Making Sweet Tea documents the scholar and playwright E. Patrick Johnson as he journeys through the country to reconnect with the six black gay men whose stories he captured within his book, and later brought to life on stage, “Sweet Tea: Black Gay Men of the South — An Oral History”.
As a black gay man from the South, and the first person in his local community to earn a PhD, E. Patrick Johnson discusses and reflects on the many intersections of his identities and how they each uniquely influence the other. In the face of a history of erasure or repression of stories of and by black, queer, southern people, he compassionately and artistically catalogues, voices, and keeps alive the experiences of his interviewees. Each time E. Patrick Johnson reconnects with a character, they share the experience of making and drinking sweet tea together, a southern tradition that is beautifully and metaphorically woven into the structure of the documentary. Not only does the drink serve as a staple in Southern culture, but “the tea” serves as a staple within queer culture as it refers to the act of sharing gossip, stories, community. Each character animatedly and intimately discusses how it felt to have their stories saved within a book and voiced within a production, and also how it feels to reflect ten years later as they continue to live out their own unique narratives.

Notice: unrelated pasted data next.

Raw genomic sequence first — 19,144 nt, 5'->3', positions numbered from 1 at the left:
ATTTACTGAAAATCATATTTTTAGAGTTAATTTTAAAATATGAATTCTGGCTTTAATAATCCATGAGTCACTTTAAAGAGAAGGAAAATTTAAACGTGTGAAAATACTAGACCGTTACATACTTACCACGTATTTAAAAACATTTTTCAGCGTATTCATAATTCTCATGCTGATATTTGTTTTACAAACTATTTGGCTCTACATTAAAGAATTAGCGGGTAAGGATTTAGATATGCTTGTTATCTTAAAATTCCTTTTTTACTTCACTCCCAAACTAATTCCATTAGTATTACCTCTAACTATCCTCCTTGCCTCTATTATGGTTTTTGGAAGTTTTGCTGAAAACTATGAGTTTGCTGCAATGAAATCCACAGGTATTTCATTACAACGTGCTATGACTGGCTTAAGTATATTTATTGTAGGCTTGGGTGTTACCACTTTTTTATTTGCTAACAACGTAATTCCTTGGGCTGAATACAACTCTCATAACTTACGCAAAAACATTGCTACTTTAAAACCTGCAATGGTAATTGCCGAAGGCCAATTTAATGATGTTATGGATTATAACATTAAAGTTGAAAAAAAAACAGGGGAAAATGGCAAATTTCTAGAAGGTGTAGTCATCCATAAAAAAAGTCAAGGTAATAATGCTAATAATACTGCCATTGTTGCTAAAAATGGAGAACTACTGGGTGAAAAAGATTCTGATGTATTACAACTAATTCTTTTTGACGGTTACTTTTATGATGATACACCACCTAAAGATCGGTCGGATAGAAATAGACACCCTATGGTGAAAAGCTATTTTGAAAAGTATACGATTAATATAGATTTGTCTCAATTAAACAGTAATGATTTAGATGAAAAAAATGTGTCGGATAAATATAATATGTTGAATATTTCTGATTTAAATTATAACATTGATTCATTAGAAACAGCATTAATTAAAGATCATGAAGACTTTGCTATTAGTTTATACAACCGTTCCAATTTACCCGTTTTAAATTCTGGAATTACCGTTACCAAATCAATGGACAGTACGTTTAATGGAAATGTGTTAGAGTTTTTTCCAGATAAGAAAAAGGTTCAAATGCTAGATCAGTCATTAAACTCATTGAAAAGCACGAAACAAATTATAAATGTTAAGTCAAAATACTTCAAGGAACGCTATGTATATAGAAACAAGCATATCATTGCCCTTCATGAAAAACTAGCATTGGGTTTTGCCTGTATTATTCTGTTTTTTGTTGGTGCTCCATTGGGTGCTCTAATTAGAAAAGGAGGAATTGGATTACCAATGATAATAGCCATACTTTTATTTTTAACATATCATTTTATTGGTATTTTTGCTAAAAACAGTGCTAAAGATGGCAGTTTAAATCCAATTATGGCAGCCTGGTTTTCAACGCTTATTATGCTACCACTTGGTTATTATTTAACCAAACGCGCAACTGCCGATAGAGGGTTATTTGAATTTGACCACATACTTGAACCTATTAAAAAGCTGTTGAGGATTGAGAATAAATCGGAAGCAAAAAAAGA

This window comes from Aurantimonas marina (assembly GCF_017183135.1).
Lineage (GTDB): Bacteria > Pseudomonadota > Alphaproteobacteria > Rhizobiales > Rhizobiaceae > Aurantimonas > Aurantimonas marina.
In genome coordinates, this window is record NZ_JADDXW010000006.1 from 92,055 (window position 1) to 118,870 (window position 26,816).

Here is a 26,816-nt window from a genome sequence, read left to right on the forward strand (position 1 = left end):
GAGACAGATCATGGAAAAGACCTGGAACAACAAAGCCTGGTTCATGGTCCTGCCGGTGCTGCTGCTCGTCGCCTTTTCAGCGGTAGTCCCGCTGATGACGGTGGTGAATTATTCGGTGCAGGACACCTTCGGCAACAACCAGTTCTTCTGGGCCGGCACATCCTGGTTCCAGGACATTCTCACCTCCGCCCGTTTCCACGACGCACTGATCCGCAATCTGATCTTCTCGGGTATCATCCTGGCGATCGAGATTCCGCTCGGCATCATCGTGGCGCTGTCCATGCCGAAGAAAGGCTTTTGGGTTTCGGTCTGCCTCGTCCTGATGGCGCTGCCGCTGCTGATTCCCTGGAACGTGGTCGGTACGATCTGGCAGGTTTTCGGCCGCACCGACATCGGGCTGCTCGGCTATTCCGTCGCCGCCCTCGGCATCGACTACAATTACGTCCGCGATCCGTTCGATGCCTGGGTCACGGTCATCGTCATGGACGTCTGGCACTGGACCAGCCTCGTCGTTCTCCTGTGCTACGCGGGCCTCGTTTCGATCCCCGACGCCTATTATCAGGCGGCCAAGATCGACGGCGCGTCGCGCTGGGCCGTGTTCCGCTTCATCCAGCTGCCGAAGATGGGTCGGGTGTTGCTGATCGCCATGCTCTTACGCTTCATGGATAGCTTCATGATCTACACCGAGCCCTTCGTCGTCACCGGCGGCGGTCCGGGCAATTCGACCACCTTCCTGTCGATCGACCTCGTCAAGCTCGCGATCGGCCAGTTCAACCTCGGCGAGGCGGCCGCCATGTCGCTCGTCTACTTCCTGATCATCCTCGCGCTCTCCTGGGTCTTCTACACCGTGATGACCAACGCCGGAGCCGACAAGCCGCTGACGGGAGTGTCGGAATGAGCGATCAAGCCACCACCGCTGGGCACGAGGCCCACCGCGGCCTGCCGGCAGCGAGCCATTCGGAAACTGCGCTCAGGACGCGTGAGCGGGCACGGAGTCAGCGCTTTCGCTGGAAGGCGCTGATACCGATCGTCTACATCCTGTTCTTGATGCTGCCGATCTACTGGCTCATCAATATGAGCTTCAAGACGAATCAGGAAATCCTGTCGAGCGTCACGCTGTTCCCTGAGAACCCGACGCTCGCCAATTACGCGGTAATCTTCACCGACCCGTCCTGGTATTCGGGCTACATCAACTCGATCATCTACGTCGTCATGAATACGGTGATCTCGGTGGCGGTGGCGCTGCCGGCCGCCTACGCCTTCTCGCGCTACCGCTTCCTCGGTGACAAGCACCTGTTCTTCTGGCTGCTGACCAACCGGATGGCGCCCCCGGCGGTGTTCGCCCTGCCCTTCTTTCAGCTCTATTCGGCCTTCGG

Not only is the relationship between E. Patrick Johnson and the characters one of deep kinship, but the range of genuine emotional responses captured, from laughing to crying, to tender sharing about moments in personal relationships, to critical and honest commentary on policy, all reveal the filmmaker’s talent at honoring and trusting the subjects to truly drive the story – their stories. This is a far cry from a perfectly polished talking heads documentary. Rather, it radiates with an authenticity, playfulness, and intimacy that is not only refreshing to watch, but produces a deeply necessary cultural artifact.
– Stu Nolan